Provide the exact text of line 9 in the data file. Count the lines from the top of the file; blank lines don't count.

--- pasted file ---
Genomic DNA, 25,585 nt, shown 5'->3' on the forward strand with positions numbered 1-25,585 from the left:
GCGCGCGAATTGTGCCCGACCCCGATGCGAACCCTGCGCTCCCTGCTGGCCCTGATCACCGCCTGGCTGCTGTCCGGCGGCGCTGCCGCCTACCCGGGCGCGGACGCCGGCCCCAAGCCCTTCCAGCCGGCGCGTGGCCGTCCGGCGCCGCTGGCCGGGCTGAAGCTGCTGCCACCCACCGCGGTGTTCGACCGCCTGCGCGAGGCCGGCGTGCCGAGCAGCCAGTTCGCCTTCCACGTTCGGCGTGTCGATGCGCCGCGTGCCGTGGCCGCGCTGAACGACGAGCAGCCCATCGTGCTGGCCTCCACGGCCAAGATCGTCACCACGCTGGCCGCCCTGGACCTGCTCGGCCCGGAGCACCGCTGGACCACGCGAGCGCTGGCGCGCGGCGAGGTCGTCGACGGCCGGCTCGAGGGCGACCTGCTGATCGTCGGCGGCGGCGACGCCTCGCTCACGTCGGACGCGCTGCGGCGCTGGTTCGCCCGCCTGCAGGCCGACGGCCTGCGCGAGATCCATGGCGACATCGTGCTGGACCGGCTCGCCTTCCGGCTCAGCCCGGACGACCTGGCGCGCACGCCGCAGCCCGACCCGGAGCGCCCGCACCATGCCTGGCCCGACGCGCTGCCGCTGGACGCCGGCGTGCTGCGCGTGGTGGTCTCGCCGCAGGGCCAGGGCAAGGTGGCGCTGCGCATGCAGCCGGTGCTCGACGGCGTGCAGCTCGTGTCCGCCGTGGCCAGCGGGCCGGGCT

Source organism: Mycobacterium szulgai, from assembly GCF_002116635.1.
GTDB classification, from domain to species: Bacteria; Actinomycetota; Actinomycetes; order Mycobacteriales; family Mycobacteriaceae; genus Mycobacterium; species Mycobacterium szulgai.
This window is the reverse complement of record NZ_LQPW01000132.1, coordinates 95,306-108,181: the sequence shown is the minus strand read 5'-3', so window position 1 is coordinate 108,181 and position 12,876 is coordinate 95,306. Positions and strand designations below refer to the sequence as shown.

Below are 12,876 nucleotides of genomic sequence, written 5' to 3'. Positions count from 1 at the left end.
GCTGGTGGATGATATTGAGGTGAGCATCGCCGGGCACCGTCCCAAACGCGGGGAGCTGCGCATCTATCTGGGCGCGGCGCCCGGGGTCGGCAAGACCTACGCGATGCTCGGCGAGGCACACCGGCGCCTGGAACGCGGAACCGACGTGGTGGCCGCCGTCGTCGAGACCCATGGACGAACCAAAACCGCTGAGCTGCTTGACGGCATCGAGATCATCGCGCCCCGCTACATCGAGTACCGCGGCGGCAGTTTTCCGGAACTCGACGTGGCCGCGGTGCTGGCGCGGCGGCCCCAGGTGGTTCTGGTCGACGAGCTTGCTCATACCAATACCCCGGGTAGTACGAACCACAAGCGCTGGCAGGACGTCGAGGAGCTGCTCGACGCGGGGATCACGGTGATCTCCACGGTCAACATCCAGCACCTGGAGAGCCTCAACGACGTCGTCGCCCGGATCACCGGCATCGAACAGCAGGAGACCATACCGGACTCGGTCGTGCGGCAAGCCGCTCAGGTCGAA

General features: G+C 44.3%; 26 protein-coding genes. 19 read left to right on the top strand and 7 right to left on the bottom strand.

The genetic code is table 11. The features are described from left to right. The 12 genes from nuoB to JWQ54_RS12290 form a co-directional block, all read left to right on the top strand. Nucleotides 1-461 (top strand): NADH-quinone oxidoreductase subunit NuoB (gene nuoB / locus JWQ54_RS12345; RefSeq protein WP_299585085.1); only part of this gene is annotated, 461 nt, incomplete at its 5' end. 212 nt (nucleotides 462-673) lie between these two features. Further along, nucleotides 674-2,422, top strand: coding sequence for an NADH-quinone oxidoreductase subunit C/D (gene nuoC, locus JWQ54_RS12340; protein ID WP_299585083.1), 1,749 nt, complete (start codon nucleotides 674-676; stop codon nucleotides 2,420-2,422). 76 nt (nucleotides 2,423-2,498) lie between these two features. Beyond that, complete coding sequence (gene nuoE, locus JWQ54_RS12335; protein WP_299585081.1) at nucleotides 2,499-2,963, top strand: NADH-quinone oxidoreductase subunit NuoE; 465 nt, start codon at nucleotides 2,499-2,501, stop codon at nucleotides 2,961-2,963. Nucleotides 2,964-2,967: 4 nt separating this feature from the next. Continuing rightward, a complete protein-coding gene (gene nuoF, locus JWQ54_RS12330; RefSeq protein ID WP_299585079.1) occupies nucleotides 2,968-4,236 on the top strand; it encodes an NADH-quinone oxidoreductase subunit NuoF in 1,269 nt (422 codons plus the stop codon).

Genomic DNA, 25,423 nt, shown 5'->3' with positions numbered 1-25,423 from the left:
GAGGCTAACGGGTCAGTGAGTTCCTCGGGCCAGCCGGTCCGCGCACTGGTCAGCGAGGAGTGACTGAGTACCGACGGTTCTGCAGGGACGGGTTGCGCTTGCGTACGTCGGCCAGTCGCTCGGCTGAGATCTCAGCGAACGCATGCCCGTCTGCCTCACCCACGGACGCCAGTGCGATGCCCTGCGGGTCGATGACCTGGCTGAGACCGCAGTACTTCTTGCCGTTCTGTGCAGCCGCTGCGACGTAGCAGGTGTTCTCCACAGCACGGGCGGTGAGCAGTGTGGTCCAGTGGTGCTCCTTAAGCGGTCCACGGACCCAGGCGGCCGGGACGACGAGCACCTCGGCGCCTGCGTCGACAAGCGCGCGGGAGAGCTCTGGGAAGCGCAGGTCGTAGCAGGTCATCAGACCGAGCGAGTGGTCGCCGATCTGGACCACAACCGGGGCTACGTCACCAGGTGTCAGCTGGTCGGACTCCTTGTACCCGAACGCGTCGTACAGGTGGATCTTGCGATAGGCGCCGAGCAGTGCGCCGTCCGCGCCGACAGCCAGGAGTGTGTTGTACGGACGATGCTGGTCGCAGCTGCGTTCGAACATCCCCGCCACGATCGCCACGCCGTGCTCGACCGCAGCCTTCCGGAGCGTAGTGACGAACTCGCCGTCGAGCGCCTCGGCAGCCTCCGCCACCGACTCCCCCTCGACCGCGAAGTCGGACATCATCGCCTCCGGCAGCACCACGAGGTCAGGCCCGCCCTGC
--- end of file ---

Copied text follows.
The genetic code is table 11. The features are described from left to right. The 12 genes from nuoB to JWQ54_RS12290 form a co-directional block, all read left to right on the top strand. Nucleotides 1-461 (top strand): NADH-quinone oxidoreductase subunit NuoB (gene nuoB / locus JWQ54_RS12345; RefSeq protein WP_299585085.1); only part of this gene is annotated, 461 nt, incomplete at its 5' end. 212 nt (nucleotides 462-673) lie between these two features. Further along, nucleotides 674-2,422, top strand: coding sequence for an NADH-quinone oxidoreductase subunit C/D (gene nuoC, locus JWQ54_RS12340; protein ID WP_299585083.1), 1,749 nt, complete (start codon nucleotides 674-676; stop codon nucleotides 2,420-2,422). 76 nt (nucleotides 2,423-2,498) lie between these two features. Beyond that, complete coding sequence (gene nuoE, locus JWQ54_RS12335; protein WP_299585081.1) at nucleotides 2,499-2,963, top strand: NADH-quinone oxidoreductase subunit NuoE; 465 nt, start codon at nucleotides 2,499-2,501, stop codon at nucleotides 2,961-2,963. Nucleotides 2,964-2,967: 4 nt separating this feature from the next. Continuing rightward, a complete protein-coding gene (gene nuoF, locus JWQ54_RS12330; RefSeq protein ID WP_299585079.1) occupies nucleotides 2,968-4,236 on the top strand; it encodes an NADH-quinone oxidoreductase subunit NuoF in 1,269 nt (422 codons plus the stop codon).